Frederick Bann was first researched by John Eaton for his book about the men on the Hazel Grove War Memorial "Hazel Grove to Armageddon", published in 1998. The development of the internet in the last 8 years now means some additional information has come to light. Mr Eaton indicated that the US Army had no record of Frederick. This must have been an error as he is, indeed, included in the nation's Honor Roll.
He was born in the December quarter of 1899, the son of local butcher, Fred Bann and his wife Margaret. When the 1901 Census was taken, the family was living at 281 Buxton Road, Heaviley. Frederick's grandmother, Harriett Bann was also living with them.
Fred and Margaret had married in a civil ceremony a year or so before and they would have another child, Ruth, in 1902. In his book, Mr Eaton mentions an extract from a local history book which records a Fred Bann as being a member, in 1910, of a local cricket team, comprised of butchers. It notes that Fred later went abroad and, indeed, it was in that year.
For the purposes of this website, on-line records of the Commonwealth War Graves Commission and the Australian and Canadian national archives were examined to try to identify Frederick, but without success. Enquiries in New Zealand also proved fruitless. However, an internet search of American military websites provided several references to Frederick and, with the help of fellow enthusiasts from the Great War Forum, his story can now be told.
The family had immigrated to America and took up residence at 146 Center Street in the village of East Aurora on the shore of Lake Cayuga in northern New York State. Frederick enlisted into the US Army on 31 March 1917, at Buffalo, joining Company L of the 108th Regiment which came from the State. He was 17½.
Whilst still in training, Frederick was promoted to Private 1st Class on 26 July and to Corporal a month later. However, on 9 November, he was demoted back to Private. Presumably this was a punishment for a disciplinary offence, but the details are not known.
The Regiment arrived in France in May 1918 and it would be early July before they were ready to take over a section of the front line west of Ypres. They suffered their first fatalities on the 23rd.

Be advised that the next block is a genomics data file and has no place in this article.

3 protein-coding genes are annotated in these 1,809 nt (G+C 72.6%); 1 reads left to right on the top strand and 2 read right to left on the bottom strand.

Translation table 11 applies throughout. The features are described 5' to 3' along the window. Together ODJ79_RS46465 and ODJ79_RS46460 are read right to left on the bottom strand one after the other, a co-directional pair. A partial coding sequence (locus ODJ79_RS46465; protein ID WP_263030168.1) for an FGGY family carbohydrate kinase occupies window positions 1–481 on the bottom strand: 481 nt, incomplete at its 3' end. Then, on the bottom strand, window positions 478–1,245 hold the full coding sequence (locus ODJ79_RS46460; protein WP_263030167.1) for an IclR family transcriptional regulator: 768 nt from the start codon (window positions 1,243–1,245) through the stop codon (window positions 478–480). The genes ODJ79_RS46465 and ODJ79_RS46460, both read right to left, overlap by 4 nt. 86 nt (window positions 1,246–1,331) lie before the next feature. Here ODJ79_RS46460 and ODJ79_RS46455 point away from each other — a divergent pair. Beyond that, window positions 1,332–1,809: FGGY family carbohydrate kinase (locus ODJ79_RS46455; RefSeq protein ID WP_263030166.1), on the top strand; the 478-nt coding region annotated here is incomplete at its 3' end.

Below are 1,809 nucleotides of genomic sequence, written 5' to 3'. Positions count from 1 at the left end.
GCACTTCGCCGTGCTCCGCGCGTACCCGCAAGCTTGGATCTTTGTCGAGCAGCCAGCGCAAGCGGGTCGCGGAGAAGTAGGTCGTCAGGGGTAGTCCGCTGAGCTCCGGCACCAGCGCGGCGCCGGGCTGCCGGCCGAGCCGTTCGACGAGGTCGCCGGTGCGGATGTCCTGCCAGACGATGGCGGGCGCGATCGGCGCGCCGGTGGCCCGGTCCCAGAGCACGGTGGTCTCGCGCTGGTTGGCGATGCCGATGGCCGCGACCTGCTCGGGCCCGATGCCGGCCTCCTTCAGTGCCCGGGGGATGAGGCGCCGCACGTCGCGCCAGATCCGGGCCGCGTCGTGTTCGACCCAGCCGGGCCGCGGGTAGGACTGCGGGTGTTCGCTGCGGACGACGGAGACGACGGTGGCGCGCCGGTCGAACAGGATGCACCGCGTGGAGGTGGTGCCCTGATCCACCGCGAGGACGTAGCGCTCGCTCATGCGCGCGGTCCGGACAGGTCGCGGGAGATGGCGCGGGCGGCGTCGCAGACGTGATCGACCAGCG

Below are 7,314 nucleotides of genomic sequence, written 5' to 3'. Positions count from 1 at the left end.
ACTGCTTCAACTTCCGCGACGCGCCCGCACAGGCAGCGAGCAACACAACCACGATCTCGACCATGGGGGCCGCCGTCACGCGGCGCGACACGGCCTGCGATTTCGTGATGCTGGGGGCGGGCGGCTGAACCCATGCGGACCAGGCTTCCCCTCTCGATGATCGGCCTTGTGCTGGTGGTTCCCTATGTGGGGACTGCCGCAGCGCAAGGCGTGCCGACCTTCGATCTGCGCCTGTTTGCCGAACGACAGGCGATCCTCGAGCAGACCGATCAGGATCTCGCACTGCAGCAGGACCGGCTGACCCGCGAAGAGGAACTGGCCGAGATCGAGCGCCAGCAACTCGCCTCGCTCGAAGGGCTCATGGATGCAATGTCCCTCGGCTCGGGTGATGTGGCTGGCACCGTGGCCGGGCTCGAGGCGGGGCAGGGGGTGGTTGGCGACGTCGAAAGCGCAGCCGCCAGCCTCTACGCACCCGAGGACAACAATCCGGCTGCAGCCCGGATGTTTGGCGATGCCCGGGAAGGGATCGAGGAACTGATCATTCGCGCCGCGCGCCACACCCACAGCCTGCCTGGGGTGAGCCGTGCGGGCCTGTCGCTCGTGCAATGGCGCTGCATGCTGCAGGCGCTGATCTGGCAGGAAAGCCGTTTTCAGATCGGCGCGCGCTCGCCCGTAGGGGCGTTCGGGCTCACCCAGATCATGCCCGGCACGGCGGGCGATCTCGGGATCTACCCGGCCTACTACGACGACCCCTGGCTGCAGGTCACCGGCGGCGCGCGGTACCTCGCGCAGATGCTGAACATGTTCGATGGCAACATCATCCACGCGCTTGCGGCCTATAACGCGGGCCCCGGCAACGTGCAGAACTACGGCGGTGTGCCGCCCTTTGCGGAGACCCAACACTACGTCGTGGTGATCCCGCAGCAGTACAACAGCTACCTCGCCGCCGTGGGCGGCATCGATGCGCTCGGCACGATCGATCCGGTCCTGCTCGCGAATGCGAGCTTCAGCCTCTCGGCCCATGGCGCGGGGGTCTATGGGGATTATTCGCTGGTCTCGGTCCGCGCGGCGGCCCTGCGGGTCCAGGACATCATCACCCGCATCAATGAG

During the night of 27/28 September, Frederick and his comrades moved into trenches near the village of Hargicourt in preparation for an attack on the German defensive positions known as the Hindenberg Line. It would their first time in a major action. Throughout the day, their positions came under machine gun and artillery fire and casualties were suffered..
An account of the attack, by J F Oakleaf, published in the early 1920s records "Reports show that every unit went "Over the Top" in perfect order, and at the start, maintained an interval from 20 to 50 paces between waves, for quite some distance. As the first wave reached the area swept by our barrage, visibility became poor, due to unfavorable atmospheric conditions and our smoke screen to cover our advance. It was difficult to see more than a few yards because a heavy fog hung close to the ground. Advance was then made by compass reading and as orderly as possible under an enemy counter barrage, the first wave suffered many casualties during the initial advance."
"The advance was then continued with little resistance until the remaining troops arrived at the first wire entanglements of the HINDENBURG LINE. At this point they met the full resistance of a fortified position such as the world had never known. However by desperate fighting and on account of the fact that our tremendous barrage had opened devious ways through acres of barbed wire, portions of our 2nd Battalion were able to establish themselves in the Main HINDENBURG System. The position was held against severe counter attacks and enfilading artillery and machine gun fire from the direction of BONY".
The Americans were later relieved from these positions by Australian troops. The Regiment had suffered 154 fatal casualties and many more wounded. Almost certainly, Frederick was originally buried at St Emilie, near to where he was killed. After the War, a new American Cemetery was created at Bony and all the nation's dead from the Somme were re-interred there.
When the US census was taken in 1920, Fred, Margaret and Ruth were still living in rented accommodation in East Aurora. Fred had changed career when he moved to America and worked as the editor of a local magazine and, later, writing advertisements for a newspaper.